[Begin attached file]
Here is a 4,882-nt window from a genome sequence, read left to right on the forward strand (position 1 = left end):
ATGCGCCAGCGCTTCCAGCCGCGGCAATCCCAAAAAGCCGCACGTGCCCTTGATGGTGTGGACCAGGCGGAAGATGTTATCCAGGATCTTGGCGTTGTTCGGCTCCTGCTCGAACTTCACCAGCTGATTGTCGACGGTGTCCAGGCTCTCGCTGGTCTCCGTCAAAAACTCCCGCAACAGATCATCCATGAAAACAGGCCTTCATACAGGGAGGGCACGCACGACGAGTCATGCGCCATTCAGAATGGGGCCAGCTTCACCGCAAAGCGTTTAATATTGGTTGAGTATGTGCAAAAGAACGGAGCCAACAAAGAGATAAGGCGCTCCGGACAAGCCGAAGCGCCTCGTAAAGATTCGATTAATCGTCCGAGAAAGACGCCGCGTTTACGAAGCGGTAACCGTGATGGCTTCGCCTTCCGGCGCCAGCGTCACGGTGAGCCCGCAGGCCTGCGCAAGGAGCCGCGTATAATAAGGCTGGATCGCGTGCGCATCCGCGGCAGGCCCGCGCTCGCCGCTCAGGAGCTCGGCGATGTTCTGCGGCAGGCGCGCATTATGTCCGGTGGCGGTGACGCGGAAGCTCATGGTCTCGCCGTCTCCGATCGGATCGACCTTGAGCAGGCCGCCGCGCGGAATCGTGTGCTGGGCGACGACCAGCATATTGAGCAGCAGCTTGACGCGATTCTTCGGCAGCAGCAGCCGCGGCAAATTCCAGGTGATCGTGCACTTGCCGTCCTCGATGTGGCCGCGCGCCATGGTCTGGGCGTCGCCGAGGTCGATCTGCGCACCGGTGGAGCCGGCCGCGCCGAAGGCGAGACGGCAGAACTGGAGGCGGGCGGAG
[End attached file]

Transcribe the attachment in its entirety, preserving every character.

Here is a 4,882-nt window from a genome sequence, read left to right on the forward strand (position 1 = left end):
ATGCGCCAGCGCTTCCAGCCGCGGCAATCCCAAAAAGCCGCACGTGCCCTTGATGGTGTGGACCAGGCGGAAGATGTTATCCAGGATCTTGGCGTTGTTCGGCTCCTGCTCGAACTTCACCAGCTGATTGTCGACGGTGTCCAGGCTCTCGCTGGTCTCCGTCAAAAACTCCCGCAACAGATCATCCATGAAAACAGGCCTTCATACAGGGAGGGCACGCACGACGAGTCATGCGCCATTCAGAATGGGGCCAGCTTCACCGCAAAGCGTTTAATATTGGTTGAGTATGTGCAAAAGAACGGAGCCAACAAAGAGATAAGGCGCTCCGGACAAGCCGAAGCGCCTCGTAAAGATTCGATTAATCGTCCGAGAAAGACGCCGCGTTTACGAAGCGGTAACCGTGATGGCTTCGCCTTCCGGCGCCAGCGTCACGGTGAGCCCGCAGGCCTGCGCAAGGAGCCGCGTATAATAAGGCTGGATCGCGTGCGCATCCGCGGCAGGCCCGCGCTCGCCGCTCAGGAGCTCGGCGATGTTCTGCGGCAGGCGCGCATTATGTCCGGTGGCGGTGACGCGGAAGCTCATGGTCTCGCCGTCTCCGATCGGATCGACCTTGAGCAGGCCGCCGCGCGGAATCGTGTGCTGGGCGACGACCAGCATATTGAGCAGCAGCTTGACGCGATTCTTCGGCAGCAGCAGCCGCGGCAAATTCCAGGTGATCGTGCACTTGCCGTCCTCGATGTGGCCGCGCGCCATGGTCTGGGCGTCGCCGAGGTCGATCTGCGCACCGGTGGAGCCGGCCGCGCCGAAGGCGAGACGGCAGAACTGGAGGCGGGCGGAG